The character of Lilith reminded me of the typical figure of the femme fatale in film noir (or the spider woman, or… well, I’m sure you can think of many epithets such females have received over the years), who is powerful but her power consists in manipulating and deceiving males, convincing them that they are in charge, while she pulls the invisible strings. I do admire such characters, especially when the circumstances are dire and that seems to be the only option to get ahead. There is always a difficult balance to maintain between creating a strong negative female character that can hold her own and ensuring it does not reinforce the usual story tropes that blame women for all of world’s ills from the beginning of times.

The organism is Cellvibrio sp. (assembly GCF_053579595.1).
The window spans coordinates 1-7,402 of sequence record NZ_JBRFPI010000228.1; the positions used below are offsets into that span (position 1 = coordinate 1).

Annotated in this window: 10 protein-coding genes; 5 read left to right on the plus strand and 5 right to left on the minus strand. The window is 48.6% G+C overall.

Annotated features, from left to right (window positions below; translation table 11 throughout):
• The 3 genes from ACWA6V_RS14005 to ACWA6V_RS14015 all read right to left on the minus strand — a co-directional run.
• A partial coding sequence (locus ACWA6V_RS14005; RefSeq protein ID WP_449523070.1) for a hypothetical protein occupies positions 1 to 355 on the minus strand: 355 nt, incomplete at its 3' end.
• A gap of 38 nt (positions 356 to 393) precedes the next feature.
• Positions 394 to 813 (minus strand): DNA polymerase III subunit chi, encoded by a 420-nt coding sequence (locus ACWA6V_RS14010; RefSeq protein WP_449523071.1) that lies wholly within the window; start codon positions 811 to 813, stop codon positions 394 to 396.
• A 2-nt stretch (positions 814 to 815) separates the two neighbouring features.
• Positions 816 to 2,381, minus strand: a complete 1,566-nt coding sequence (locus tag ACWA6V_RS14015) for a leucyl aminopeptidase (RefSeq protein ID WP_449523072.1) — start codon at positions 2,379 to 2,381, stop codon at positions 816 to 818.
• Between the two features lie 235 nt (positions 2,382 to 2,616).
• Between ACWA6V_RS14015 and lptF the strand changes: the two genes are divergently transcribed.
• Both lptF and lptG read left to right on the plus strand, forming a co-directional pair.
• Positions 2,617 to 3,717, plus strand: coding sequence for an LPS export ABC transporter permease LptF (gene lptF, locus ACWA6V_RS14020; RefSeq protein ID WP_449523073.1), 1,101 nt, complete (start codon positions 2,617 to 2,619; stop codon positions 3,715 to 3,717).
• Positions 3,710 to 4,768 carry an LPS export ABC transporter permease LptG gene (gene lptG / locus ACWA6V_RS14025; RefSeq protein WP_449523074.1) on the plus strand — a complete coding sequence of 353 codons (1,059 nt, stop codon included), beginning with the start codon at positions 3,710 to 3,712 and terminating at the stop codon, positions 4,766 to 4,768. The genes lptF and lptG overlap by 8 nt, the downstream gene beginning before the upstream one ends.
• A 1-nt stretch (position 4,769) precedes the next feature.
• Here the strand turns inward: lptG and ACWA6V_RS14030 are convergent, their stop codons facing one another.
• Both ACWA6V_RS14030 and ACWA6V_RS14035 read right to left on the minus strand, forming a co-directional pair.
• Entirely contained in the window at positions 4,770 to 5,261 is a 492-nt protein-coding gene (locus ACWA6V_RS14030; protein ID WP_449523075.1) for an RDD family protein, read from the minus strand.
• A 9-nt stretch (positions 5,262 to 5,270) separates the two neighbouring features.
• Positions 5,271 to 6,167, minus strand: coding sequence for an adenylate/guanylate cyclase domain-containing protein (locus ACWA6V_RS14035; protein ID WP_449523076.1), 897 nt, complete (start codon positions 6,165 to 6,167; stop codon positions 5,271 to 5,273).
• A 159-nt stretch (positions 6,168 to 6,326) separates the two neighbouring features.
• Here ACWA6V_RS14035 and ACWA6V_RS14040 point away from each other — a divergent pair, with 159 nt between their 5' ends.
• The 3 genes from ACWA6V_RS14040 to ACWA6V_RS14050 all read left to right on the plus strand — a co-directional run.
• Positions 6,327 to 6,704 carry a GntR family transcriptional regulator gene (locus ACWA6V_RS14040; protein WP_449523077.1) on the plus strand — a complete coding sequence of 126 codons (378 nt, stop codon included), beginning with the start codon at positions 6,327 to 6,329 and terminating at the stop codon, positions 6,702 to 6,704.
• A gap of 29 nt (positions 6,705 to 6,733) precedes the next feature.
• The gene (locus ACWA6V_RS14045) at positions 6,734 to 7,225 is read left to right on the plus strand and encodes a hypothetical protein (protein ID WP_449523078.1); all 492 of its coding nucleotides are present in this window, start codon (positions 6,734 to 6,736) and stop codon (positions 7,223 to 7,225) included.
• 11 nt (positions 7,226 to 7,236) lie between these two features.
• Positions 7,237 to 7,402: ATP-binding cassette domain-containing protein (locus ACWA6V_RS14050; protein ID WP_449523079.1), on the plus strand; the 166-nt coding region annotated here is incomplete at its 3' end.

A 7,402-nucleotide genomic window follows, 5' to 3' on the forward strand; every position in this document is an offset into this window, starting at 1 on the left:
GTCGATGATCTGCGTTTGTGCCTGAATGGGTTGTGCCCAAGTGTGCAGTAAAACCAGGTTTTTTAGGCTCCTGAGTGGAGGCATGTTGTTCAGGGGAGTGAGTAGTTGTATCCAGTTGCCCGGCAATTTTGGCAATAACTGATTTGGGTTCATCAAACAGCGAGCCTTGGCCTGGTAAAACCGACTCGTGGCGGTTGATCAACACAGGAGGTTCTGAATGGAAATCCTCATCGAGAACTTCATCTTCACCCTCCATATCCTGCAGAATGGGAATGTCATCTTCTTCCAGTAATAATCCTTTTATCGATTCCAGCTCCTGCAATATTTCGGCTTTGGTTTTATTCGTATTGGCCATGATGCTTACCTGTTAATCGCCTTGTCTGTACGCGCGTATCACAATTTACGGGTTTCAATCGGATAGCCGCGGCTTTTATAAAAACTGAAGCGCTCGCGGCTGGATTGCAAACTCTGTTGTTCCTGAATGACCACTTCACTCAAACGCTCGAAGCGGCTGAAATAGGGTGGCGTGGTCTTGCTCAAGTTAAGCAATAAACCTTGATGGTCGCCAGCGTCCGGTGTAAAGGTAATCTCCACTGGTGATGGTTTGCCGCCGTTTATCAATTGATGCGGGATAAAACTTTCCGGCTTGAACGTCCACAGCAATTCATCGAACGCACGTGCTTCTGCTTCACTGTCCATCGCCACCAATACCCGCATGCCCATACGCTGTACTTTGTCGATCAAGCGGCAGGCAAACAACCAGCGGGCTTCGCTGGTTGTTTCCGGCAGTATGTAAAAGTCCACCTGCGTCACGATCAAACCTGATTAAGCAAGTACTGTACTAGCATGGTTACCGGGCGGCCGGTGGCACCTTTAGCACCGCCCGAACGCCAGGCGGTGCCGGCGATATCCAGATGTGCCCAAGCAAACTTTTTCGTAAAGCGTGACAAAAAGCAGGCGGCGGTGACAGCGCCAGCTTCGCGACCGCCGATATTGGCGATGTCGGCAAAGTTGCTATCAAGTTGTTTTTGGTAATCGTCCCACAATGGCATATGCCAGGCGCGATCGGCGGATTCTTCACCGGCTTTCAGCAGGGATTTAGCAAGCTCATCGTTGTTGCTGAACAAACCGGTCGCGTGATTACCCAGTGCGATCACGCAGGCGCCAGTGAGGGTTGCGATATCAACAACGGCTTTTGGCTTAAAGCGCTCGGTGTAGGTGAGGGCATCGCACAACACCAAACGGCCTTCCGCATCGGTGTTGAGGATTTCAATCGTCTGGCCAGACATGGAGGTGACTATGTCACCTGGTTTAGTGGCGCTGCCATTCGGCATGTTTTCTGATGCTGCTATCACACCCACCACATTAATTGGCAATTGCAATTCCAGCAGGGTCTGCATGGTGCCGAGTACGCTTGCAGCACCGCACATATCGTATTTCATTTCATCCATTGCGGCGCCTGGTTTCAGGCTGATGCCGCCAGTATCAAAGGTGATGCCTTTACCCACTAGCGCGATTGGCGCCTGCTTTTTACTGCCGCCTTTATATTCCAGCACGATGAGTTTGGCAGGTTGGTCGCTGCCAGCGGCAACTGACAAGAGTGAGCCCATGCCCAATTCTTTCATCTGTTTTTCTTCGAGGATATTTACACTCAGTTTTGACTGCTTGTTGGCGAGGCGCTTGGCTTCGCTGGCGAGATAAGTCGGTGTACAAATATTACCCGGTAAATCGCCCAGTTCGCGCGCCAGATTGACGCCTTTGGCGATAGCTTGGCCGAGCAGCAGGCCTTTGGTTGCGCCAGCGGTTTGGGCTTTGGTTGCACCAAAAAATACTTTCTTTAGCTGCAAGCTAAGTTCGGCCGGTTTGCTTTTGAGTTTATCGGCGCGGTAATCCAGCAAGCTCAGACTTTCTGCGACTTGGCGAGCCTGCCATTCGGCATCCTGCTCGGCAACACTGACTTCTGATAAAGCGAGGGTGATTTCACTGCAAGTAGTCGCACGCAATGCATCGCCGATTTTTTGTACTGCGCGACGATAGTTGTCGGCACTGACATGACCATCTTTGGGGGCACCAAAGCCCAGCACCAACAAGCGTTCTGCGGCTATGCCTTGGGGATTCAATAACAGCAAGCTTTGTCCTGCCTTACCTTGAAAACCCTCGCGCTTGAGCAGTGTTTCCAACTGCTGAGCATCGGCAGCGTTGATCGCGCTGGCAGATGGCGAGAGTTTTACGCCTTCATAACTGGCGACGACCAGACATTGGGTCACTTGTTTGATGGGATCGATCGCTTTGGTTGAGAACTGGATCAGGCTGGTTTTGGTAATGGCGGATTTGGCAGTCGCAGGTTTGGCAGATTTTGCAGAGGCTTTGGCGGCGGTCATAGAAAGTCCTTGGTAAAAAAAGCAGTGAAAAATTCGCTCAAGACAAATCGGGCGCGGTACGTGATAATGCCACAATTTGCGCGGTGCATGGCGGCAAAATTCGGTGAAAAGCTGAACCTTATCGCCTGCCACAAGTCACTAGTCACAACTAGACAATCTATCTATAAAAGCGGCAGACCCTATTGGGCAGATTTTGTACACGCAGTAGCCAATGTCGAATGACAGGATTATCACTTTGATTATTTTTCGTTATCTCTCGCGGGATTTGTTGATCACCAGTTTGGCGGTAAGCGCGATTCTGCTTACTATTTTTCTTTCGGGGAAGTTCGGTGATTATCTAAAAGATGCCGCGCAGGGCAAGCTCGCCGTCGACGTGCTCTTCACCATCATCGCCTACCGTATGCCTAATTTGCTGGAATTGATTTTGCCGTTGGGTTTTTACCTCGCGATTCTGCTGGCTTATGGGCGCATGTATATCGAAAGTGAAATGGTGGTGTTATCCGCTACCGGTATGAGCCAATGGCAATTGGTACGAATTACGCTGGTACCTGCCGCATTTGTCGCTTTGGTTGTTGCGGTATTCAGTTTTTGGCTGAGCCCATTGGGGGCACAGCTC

This book made me wonder once more about the well-known narrative (and let me tell you, there are some twists that will keep readers on their toes) of events, which amounts to a civil war in Heaven, where there is no reconciliation and no possible redress or forgiveness for those who rebelled against the established order and lost. I also had to wonder about the rules imposed in Floraison and what seems to be a bias against LGBT (sex is bad, but same-sex sex is worse and is more severely punished), which has always been an issue that has caused much religious debate.

This book is a tour-de-force that I’d recommend to readers who love to be challenged by narratives that push the limits of well-known stories and make us rethink and reconsider the stories we have been told. And one for those who love strong and wicked female characters. And baby demons…

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review 2018-02-09 15:11
The New Oxford Annotated Bible, New Revised Standard Version - Pheme Perkins,Carol A. Newsom,Marc Zvi Brettler,Michael D. Coogan,Anonymous